It was very difficult to leave “my spot” as I felt I left a part of myself there. Altogether this location made me very happy and will never forget the power it had over me. It is amazing what some places and atmospheres can do to you. My last night in Bermuda was chill and laid back. I dressed up and had a nice sushi date with a local friend in Hamilton. Exchanged good laughter, kept a good convo, and ate like pigs. Well, I know I did. After we parted, I brought out the nightclub in me and went out to check out the local nightlife at Cosmopolitan and Cairo Nightclub on Front Street. Oddly but realistically, I felt like I was still in the states as one club played down south American rap and the next played top 40 with a touch of house (my music: House).
Altogether, I got a taste of just about everything in Bermuda and saw everything I wanted to see on my little scooter in only 3 days. I started off the New Year right! It was hard leaving my quiet, cozy and, homey guesthouse. Along with my scooter just sitting outside my kitchen window knowing that I spend so much time with it all over the island. I started off intimidated with Bermuda and ended up falling in love with it. Everything about it is just great from a travelers perspective. Just about everyone I saw or met greeted me with a Hello, Good Morning, Good Day or Good Afternoon or responded if I initiated first, which is ethical. Everyone is so kind, warm, welcoming, and friendly on the island that even when I didn’t need a helping hand, It was still there. Bermuda culture feels like a twist of British, some American, Caribbean and it own personal culture mashed in one. Although I randomly chose this island as a NEXT DESTINATION, in the end it turned out to be a personal cure from old pains to new gains in my life. Bermuda was surprisingly one of the best trips if not the best trip I have ever had so far!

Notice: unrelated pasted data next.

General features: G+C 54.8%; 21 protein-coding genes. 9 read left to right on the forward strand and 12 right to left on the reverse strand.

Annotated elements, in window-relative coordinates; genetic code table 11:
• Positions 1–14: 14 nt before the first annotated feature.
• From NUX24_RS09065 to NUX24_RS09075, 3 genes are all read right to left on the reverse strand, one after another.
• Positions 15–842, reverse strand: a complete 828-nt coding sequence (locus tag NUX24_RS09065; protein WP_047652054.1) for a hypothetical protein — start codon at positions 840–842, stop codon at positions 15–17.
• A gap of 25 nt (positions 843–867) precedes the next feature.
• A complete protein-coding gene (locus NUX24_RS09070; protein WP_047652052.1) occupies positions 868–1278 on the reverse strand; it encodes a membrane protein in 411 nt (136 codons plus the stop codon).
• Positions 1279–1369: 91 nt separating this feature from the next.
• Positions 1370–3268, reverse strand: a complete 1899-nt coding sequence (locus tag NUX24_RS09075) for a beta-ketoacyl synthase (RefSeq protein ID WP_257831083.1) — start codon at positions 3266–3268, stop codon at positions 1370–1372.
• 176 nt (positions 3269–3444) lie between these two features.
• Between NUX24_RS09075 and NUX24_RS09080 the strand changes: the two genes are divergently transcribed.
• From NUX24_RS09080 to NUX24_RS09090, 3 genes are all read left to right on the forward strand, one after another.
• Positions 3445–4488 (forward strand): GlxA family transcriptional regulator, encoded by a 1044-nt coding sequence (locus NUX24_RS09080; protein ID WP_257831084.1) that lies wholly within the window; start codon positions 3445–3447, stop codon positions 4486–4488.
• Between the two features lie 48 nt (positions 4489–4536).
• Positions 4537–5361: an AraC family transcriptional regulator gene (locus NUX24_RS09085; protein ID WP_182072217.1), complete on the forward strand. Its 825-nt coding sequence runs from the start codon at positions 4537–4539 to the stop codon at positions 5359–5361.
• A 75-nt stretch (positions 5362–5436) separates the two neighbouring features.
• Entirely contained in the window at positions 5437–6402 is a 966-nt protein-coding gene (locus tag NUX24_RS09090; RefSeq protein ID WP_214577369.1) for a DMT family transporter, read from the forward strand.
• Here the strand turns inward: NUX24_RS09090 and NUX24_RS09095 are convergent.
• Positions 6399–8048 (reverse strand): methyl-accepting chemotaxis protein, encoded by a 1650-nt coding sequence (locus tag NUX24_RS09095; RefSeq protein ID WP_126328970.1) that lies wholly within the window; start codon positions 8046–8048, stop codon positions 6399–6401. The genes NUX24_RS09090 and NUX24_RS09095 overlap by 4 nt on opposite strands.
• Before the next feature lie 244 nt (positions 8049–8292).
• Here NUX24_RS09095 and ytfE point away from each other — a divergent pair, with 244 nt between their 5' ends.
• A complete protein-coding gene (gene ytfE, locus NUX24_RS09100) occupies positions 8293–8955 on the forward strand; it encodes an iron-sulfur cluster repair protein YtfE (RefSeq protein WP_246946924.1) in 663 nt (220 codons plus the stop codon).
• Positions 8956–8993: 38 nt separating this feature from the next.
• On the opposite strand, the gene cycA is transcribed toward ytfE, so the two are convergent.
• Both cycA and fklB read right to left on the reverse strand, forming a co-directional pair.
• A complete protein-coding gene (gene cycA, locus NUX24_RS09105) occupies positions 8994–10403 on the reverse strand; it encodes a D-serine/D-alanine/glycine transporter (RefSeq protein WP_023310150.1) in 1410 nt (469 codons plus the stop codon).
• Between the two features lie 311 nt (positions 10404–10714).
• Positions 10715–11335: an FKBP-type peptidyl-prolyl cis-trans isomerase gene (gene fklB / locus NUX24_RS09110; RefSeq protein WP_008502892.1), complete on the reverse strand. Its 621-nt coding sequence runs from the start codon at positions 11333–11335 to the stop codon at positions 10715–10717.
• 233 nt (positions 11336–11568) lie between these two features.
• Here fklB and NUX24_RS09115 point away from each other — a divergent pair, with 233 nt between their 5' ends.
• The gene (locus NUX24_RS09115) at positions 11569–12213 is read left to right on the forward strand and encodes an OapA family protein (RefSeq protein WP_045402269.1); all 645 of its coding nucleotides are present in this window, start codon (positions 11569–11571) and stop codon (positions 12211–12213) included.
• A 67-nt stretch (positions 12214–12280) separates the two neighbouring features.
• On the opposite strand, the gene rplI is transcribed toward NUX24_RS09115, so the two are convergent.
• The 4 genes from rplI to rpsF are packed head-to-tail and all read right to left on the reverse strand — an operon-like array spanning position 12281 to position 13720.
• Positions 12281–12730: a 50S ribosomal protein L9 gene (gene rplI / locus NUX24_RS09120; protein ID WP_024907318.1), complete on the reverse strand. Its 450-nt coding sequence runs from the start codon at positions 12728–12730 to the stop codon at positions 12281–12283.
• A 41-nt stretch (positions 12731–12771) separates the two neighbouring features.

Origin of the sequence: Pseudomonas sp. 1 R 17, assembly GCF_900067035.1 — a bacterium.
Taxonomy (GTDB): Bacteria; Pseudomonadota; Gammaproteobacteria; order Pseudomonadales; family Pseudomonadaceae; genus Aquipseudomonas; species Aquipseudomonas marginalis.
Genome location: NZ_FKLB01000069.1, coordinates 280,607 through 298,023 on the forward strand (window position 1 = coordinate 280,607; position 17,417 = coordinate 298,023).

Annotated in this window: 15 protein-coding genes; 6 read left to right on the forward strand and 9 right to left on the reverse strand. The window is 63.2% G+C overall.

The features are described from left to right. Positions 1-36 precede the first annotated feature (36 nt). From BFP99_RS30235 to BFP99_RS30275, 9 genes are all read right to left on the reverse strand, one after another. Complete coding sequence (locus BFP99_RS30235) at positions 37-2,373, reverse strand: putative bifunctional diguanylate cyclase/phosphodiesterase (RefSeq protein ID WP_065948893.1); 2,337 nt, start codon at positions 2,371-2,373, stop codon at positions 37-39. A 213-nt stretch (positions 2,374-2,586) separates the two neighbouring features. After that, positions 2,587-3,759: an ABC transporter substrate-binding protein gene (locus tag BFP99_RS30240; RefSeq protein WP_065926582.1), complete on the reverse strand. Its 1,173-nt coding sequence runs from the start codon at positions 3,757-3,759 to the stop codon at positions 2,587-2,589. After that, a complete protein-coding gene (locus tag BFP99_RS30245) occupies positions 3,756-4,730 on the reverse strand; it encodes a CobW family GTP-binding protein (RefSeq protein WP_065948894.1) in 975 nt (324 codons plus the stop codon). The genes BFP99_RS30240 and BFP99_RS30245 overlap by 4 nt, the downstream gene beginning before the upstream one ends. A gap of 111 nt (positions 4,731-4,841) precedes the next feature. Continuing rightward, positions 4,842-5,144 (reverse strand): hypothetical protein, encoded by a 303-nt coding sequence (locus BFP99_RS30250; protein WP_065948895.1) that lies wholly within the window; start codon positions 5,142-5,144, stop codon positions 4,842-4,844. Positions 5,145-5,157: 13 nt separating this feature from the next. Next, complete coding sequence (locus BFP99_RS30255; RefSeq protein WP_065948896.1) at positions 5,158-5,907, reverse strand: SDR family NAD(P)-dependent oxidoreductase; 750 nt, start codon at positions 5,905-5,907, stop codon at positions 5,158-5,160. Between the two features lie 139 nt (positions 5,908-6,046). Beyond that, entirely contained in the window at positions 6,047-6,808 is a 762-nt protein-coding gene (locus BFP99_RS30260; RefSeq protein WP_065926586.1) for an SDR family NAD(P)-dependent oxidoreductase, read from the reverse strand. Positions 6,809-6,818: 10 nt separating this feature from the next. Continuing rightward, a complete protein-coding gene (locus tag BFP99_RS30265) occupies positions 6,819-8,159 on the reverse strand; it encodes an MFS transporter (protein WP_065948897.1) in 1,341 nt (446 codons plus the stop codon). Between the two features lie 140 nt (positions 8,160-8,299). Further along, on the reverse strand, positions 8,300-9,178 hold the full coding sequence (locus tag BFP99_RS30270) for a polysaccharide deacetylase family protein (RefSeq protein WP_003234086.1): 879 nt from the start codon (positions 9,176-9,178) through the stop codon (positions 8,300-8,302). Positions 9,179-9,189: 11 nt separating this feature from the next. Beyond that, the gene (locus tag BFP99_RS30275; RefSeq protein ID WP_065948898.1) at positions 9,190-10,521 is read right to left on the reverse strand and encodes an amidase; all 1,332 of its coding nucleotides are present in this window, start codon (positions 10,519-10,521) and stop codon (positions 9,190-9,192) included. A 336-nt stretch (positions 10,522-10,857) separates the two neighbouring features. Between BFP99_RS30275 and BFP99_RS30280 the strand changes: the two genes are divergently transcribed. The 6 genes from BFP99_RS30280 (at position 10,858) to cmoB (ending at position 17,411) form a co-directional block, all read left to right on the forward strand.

I love you Bermuda